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New York Times

Mayor's 9/11 vow

BY JORDAN LITE and MICHAEL SAUL
DAILY NEWS STAFF WRITERS

July 24, 2006—Mayor Bloomberg vowed to examine whether enough is being done for 9/11's forgotten victims after a Daily News editorial revealed yesterday the suffering of 12,000 workers who labored in Ground Zero's toxic cloud.

"We've got to constantly look and see whether we are doing everything that we can," the mayor said in response to The News' call that he take a major leadership role in tackling the mounting health crisis facing those who rushed to help out at the World Trade Center's ruins.

More than 600 firefighters have been forced into retirement, and 25% of active-duty FDNY and Emergency Medical Service forces developed lung-related conditions since the disaster, according to the first of three editorials that appeared in yesterday's News. At least four workers have died after their work at The Pile, and The News tells their stories in today's second editorial.

Bloomberg included the caveat that the city's response will be tied to what it can afford.

"We certainly will do everything we can, consistent with what our resources are, to make sure that this city acts responsibly and recognizes the great sacrifice and the hard work that people made down at the World Trade Center site," he said.

The money matter has infuriated advocates for the 9/11 workers. The News noted yesterday that first responders were lied to about environmental conditions at the site, and federal programs set up to help them were abandoned or don't have enough money.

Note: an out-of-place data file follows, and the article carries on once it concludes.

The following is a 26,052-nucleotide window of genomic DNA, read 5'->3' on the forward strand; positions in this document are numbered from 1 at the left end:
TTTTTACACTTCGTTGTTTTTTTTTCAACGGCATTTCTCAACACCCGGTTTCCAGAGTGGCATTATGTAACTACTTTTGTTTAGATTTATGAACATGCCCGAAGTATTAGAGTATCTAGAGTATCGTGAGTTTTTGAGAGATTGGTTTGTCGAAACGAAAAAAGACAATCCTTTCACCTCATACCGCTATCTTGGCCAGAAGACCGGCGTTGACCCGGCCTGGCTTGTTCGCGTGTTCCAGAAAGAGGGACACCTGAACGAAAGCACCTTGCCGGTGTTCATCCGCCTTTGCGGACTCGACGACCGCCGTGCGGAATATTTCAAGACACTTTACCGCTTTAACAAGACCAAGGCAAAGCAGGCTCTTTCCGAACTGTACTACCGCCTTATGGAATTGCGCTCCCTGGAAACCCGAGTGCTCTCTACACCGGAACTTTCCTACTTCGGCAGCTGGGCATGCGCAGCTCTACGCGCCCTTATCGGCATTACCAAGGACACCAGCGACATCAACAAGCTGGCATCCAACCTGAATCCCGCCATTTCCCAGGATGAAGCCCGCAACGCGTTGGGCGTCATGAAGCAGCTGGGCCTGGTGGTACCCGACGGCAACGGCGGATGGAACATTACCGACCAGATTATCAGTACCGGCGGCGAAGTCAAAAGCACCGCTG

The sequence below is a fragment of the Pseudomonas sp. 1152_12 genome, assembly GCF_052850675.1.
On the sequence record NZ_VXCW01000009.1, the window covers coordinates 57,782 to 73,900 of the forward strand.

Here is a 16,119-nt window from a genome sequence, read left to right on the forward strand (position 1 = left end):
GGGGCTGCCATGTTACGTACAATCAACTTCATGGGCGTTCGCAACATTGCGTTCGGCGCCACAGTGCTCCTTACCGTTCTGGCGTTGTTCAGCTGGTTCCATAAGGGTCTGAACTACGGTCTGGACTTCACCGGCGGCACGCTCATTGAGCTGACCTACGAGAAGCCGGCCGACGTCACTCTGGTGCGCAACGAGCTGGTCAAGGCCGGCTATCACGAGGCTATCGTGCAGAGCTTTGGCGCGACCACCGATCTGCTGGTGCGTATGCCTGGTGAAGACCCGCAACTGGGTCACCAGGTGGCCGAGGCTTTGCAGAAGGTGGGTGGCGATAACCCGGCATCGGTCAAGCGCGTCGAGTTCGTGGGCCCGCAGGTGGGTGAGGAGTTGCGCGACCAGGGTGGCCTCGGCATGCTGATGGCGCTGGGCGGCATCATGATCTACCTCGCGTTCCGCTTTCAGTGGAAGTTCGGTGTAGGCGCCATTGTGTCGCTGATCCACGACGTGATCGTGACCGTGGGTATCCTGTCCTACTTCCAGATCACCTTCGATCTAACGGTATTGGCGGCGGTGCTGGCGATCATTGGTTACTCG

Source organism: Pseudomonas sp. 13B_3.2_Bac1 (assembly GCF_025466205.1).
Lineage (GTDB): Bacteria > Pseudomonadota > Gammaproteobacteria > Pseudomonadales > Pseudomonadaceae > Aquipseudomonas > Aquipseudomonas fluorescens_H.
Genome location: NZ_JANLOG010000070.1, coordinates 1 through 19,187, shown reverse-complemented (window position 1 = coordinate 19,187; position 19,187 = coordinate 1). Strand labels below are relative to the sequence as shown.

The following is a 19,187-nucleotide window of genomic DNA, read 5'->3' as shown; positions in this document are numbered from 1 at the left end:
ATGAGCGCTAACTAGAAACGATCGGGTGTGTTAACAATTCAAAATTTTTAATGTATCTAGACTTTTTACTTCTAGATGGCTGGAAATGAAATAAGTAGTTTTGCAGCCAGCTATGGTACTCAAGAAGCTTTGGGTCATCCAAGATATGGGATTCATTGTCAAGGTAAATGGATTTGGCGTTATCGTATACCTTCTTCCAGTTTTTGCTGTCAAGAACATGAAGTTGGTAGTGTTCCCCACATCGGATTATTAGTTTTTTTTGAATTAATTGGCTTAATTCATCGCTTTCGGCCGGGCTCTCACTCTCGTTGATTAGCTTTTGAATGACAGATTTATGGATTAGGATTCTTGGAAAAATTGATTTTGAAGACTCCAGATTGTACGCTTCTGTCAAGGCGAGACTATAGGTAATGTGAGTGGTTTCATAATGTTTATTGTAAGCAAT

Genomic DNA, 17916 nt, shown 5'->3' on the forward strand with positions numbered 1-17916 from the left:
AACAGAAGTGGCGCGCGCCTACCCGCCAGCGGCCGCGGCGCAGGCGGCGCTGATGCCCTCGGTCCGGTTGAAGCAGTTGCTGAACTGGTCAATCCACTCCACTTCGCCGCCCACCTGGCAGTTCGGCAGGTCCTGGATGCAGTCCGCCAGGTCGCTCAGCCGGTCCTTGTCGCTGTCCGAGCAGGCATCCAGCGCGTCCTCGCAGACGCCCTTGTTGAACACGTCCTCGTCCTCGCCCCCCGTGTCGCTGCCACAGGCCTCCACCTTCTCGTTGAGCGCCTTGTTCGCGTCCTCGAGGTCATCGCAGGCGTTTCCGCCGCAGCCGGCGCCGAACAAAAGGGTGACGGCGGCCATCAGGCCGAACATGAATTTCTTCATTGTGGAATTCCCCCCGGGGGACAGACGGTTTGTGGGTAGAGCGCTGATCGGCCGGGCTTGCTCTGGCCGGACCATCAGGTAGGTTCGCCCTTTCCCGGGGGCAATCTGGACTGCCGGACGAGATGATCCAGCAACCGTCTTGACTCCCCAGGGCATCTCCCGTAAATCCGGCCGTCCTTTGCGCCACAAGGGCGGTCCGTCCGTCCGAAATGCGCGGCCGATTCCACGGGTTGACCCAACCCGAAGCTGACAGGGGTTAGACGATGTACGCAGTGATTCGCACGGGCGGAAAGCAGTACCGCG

"These people were there for New York and America. New York and America ought to be there for them," said Sen. Chuck Schumer (D-N.Y.).

"The federal government has walked away," an angry Patrolmen's Benevolent Association President Patrick Lynch said. The PBA has set up a new registry to monitor the health of cops who worked at Ground Zero.

Marianne Pizzitola, pension benefit coordinator for the uniformed EMS officers union, agreed with The News' demand for leadership and action.

"There's no politician in New York City who's made this his pet project, and that includes the mayor," Pizzitola added.

Yesterday's editorial also called on the mayor to:

  • Acknowledge that service at Ground Zero after the Sept. 11, 2001, attacks caused fatalities, and use his bully pulpit to take charge of the growing epidemic.

  • Devise appropriately funded treatment programs so that all 9/11 responders have access to quality care.

  • Review disability and pension benefits afforded to 9/11 responders to eliminate inequities.

 

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